Philosophy Discussion 2

The following is a “thought experiment,” so do not worry about whether this is possible in today’s actual world. This case is meant to examine your intuitions and reasoning about the nature of the relationship between the mind (mental states and processes) and the body. Consider the following scenario: 

You have developed a rare and strange disease. Doctors have seen it before, but there is as yet no cure. It is almost like the opposite of Alzheimer’s disease: the cells of all of your bodily tissues—your skin, your bones, your organs, and so on—are affected, but the brain is not. The cells of your body begin to decay and disintegrate over time, but here’s the strange part: your brain and its surrounding connective tissues containing the nerve networks and blood vessels are the only part of you that is not affected. The disease moves swiftly, and the doctors are ready with an artificial heart pump and synthetic blood to hook up to your brain. Within a few months, you have literally been reduced to a brain in a vat, but the disease has run its course and your brain, as was hoped, is still intact. Your brain can still function and stay alive, thanks to the blood and nutrients pumped in through the vat system.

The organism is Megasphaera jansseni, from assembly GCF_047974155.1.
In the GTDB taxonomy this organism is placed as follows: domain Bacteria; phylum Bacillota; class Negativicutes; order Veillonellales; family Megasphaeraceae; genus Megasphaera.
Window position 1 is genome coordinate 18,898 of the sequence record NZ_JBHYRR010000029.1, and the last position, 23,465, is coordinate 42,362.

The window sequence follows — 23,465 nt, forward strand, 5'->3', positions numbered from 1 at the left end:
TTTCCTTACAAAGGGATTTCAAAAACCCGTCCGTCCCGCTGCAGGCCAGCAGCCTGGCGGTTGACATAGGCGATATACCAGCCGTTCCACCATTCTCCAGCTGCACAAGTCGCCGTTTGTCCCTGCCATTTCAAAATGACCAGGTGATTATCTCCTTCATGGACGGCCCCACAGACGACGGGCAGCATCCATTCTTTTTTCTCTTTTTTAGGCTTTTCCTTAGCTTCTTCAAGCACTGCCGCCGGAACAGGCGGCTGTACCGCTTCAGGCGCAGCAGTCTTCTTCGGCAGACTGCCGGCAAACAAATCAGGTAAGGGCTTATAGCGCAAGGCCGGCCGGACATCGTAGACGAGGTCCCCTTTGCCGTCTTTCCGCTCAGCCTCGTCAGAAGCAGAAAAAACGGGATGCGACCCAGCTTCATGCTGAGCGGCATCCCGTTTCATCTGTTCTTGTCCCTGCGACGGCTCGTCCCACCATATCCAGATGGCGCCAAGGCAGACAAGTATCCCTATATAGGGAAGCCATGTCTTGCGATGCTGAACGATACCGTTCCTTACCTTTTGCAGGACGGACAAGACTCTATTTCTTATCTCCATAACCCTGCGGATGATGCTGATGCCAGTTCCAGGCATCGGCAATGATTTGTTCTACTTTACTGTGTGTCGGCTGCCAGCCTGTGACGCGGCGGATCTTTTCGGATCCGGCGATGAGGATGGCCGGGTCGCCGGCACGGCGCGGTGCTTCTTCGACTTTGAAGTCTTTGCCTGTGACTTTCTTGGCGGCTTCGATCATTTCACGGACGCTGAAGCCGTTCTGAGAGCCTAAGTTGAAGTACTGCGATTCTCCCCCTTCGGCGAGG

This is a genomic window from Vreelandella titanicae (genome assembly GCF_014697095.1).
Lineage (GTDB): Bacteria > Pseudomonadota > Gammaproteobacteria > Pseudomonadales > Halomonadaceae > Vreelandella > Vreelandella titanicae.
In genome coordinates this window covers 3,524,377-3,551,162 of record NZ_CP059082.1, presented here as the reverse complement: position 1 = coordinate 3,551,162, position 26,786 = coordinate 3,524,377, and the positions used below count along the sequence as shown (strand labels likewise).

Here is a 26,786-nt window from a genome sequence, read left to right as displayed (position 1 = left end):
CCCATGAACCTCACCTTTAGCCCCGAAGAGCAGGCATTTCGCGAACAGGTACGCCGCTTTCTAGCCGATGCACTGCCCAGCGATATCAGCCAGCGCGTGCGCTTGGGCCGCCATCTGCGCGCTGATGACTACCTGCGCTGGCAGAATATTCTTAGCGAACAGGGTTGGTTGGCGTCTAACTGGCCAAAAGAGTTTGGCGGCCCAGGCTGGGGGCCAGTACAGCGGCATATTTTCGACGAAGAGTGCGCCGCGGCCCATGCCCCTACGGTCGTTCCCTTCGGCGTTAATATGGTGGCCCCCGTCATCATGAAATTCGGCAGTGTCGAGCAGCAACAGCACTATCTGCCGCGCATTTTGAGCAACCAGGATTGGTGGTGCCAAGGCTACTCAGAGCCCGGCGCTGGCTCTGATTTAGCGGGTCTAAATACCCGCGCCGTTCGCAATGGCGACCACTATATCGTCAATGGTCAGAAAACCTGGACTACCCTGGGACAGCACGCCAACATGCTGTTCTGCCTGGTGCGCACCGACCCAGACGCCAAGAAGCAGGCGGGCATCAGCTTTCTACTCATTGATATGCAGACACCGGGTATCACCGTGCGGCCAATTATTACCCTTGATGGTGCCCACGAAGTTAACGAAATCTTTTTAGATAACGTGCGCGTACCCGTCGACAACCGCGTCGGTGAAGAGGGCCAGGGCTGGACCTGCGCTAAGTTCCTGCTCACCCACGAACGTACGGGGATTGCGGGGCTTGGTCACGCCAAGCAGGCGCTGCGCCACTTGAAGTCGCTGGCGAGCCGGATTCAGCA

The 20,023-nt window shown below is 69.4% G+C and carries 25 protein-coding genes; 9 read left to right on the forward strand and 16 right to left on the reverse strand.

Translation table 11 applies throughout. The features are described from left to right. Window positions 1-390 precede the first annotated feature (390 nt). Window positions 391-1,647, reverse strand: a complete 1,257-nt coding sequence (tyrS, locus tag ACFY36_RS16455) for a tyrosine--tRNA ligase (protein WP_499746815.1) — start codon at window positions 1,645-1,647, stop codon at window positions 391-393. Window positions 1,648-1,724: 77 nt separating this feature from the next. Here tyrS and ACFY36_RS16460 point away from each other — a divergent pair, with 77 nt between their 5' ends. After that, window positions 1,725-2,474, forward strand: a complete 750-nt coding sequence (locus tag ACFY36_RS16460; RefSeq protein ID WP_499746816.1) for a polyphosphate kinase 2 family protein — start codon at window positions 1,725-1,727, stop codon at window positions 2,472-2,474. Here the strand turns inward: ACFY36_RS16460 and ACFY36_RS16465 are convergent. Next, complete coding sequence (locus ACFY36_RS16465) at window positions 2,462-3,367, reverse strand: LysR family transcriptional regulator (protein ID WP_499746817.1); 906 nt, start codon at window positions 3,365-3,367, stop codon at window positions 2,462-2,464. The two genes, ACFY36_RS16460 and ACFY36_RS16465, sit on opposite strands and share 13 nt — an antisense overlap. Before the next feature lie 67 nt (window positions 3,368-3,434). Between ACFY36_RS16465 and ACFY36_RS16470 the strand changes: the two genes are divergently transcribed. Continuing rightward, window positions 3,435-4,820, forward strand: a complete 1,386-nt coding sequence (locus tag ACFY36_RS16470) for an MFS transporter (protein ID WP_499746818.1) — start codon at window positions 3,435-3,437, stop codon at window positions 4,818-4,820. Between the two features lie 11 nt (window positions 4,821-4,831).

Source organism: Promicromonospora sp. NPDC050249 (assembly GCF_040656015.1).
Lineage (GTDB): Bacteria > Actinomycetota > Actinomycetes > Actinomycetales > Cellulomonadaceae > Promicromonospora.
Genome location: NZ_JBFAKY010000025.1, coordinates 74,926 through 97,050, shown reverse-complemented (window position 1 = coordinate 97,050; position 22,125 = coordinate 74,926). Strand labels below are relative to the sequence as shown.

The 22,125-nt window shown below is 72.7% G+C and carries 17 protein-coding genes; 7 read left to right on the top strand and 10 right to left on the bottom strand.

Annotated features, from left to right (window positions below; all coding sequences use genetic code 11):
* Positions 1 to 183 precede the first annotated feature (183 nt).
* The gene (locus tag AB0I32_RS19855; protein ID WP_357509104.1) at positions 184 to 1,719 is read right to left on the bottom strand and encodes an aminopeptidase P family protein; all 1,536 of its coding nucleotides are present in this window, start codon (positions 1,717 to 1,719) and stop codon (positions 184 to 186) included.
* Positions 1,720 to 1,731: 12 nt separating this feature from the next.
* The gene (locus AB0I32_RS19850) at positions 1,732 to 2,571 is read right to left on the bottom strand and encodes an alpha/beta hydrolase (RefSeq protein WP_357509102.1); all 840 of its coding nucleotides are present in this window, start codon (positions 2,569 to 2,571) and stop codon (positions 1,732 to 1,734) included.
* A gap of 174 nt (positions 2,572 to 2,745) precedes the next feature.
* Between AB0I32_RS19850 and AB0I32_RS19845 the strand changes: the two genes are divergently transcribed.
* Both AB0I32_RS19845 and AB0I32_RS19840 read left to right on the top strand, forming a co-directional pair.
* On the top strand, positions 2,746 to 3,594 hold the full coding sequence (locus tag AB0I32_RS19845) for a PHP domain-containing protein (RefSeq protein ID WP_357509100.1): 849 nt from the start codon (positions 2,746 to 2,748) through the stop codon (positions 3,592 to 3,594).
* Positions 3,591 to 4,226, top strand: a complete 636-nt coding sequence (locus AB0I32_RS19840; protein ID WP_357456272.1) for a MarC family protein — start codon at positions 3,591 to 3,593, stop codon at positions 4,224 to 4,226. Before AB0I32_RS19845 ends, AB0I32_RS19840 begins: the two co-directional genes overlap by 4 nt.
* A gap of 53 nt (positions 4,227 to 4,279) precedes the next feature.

For your response to this question, consider whether this brain in a vat is a person: Did you survive the disease that destroyed your body but not your brain? Can you continue to carry on the same mental life without a body? The real question at issue, of course, is whether the mind can exist apart from the body. In this case, there is still a small but crucial part of the body present. Using what you have learned from the reading (and your own research) on the mind-body problem, speculate on the nature of the form of existence possible for a brain in a vat. You may continue to add on to the scenario to develop your argument.


Word Count 400

                                                                           dualism vs materialism[2]
Photograph on the left is an image claimed to be the soul leaving the body captured by a gas-discharge visualization technique used in Kirlian photograhy [accessed at]. Images on the right are of a human brain and photo image of nuerons in the hippocamus [Max Planck Institute for Neurobiology, Munich, Germany accessed at].

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